So When Your Mother is Lying on the Sidewalk ...

I know.  You don't know whether to laugh or cry.  Well, I wasn't there when it happened.  I came in after the fact when my mother over a plate of pasta casually mentioned that she got dizzy, practically passed out and fell in front of the CVS and how nice the people were to help her up.  Not typical dinner conversation I admit.  But this is a growing theme in our conversations and the conversations I'm having with patients every day. My mother is on numerous medications, some for high cholesterol, some for high blood pressure and some for various other ailments and side effects of the first group of medications.  The problem is that these are all based on the few times my mother is in front of the doctor or in front of a test, but not daily throughout her entire day.  As a result, my mother is overprescribed for her blood pressure and it has had times where it is so low she can't even move.

My second issue is that most doctors don't have the first clue about what is healthy to eat or drink.  Case in point ... my mother said her doctor thought it was fine that she drink a liter or more of diet coke every day in place of water.  He even suggested she could switch to zero coke for less sugar.  Please!  Are you kidding?  Telling someone that drinking a chemical concoction that takes blood off the roadway after an accident is perfectly healthy?  Or telling a colitis patient that living on mashed potatoes is fine.  Or reassuring a professional basketball player that the fact he eats three meals a day at McDonald's has no bearing on his lack of healing from injury.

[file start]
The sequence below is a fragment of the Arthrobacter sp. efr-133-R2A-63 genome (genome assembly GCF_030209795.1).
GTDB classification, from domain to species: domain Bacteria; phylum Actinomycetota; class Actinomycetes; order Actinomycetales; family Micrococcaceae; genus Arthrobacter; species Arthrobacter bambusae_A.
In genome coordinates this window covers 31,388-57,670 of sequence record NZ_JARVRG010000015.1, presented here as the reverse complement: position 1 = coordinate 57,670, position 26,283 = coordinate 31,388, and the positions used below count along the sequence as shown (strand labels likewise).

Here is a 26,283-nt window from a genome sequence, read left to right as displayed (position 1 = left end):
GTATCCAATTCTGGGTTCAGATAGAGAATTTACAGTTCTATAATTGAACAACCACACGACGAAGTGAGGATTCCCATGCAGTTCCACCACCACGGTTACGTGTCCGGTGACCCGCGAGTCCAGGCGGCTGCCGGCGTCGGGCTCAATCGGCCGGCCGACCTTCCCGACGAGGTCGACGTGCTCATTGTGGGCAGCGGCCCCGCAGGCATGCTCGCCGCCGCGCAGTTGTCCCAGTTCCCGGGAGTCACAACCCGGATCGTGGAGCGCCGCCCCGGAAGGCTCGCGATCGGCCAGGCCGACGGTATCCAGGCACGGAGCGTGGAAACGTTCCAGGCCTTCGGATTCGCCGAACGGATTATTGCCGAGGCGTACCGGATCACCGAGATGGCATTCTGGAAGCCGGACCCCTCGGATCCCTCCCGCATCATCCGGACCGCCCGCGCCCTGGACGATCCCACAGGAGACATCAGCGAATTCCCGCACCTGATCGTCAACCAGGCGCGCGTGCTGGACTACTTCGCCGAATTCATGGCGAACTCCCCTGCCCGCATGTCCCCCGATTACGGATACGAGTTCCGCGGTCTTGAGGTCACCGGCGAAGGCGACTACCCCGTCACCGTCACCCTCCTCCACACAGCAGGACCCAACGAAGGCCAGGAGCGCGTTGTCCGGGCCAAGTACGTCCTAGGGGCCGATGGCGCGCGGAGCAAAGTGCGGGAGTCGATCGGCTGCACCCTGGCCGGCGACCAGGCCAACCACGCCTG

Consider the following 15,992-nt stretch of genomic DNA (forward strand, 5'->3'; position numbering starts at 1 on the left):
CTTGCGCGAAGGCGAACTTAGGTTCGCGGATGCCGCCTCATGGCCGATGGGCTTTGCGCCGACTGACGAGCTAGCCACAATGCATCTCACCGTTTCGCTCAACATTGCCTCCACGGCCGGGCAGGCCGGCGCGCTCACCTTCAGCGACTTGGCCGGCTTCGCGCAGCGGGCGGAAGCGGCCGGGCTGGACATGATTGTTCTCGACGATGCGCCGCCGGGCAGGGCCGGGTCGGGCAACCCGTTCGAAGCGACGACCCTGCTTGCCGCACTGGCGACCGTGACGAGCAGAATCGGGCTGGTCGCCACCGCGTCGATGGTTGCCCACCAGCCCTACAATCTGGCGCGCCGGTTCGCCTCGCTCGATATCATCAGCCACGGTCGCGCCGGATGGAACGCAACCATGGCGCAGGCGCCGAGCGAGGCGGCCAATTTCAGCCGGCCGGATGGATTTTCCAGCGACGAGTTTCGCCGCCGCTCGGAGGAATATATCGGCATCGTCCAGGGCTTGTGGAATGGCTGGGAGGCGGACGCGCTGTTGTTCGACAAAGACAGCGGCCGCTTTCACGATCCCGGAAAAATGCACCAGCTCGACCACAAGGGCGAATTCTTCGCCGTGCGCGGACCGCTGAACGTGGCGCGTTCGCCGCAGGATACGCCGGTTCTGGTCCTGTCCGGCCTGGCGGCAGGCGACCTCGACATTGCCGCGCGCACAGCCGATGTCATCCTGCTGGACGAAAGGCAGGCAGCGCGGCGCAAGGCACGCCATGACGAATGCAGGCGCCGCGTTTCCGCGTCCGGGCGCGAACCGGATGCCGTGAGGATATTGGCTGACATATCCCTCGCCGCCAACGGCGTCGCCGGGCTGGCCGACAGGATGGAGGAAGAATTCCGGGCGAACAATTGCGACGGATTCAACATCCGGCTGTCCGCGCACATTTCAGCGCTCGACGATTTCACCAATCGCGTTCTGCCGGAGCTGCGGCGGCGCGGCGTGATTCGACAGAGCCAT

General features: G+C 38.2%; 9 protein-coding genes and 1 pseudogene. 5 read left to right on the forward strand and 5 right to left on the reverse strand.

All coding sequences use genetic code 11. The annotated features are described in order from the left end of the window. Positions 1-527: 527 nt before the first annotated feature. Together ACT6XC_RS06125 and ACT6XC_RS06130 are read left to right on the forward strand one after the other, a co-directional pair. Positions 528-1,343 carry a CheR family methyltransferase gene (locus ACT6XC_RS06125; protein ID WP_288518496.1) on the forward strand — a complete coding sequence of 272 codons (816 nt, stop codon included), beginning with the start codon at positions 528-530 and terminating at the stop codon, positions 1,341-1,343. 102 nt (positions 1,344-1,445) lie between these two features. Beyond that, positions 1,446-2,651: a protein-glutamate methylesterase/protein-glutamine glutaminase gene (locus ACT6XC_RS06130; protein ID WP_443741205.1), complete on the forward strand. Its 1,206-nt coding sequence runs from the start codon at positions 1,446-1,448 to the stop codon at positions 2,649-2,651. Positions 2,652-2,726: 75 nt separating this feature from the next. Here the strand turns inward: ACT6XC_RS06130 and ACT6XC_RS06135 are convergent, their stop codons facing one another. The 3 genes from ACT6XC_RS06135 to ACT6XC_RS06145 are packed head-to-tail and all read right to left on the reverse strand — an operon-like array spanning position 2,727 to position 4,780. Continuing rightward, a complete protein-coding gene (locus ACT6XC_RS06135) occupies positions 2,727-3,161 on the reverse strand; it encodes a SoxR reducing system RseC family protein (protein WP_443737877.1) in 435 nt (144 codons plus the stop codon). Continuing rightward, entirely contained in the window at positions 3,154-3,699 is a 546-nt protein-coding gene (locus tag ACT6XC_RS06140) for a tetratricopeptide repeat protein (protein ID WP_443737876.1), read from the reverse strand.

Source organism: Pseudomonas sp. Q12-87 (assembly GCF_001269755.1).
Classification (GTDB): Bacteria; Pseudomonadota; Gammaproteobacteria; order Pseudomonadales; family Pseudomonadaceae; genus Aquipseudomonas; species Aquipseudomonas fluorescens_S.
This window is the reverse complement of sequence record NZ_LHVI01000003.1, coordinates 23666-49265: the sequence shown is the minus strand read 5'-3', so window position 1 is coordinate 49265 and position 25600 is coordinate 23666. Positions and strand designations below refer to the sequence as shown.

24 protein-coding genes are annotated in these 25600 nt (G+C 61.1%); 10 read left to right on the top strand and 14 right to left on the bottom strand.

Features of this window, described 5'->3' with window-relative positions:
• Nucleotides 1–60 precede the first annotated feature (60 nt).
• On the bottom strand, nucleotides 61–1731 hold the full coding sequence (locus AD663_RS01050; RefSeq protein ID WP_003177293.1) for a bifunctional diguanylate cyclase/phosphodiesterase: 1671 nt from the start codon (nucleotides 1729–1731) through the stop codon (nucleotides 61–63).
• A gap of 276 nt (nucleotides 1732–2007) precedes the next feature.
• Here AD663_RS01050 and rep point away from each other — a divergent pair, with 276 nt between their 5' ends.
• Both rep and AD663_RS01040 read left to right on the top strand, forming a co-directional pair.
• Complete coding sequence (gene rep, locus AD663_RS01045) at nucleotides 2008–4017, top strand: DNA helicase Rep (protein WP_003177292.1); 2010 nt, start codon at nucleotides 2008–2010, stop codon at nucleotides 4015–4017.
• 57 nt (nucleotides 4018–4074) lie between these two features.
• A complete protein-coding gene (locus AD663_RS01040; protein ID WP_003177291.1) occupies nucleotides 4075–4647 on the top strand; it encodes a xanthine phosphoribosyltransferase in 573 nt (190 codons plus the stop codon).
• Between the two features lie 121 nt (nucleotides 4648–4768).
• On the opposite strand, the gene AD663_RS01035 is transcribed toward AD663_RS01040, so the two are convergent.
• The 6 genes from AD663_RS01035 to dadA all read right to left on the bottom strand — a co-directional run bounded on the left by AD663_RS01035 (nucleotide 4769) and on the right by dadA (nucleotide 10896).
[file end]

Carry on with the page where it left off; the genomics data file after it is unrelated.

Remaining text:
The other thing that comes to mind is that this entire medical community coaxes us into a state of somnabulance (don't run to the dictionary - it's sleep walking).  They convince us that a prescription drug is our solution to a symptom or an illness.  They never explore why we develop a symptom or an illness, nor what the root cause is.  I have so many patients that say "Why doesn't he want to figure out the cause?".  The answer is because he can't.  He has been taught to diagnose which drug to administer and when to provide surgery.  He has had no nutritional training as that is generally offered as an elective in medical colleges and poorly attended at that.

And what about hospitals?  Have you eaten the food provided in hospitals?  A place where people are supposed to be provided with the tools and treatments that will help them get well.  In point of fact, it is more that they try to keep you from getting worse, or from developing some infection that could end your life right under the doctor's nose.

I know I make it sound bleak.  It is bleak.  You can't even go into the hospital without having someone to advocate for you.  Otherwise it is a slippery slope into multiple problems, not the least of which is nutritional deficiency on the order of a military excursion into the arctic.  We cannot rely on doctors to provide us with the answers we need.  We have to take responsibility for our own health, wellbeing and solutions to our health problems.  A doctor can give you a band-aid, but he can't heal the wound.

Don't let your mother end up lying on a sidewalk ... it's not pretty.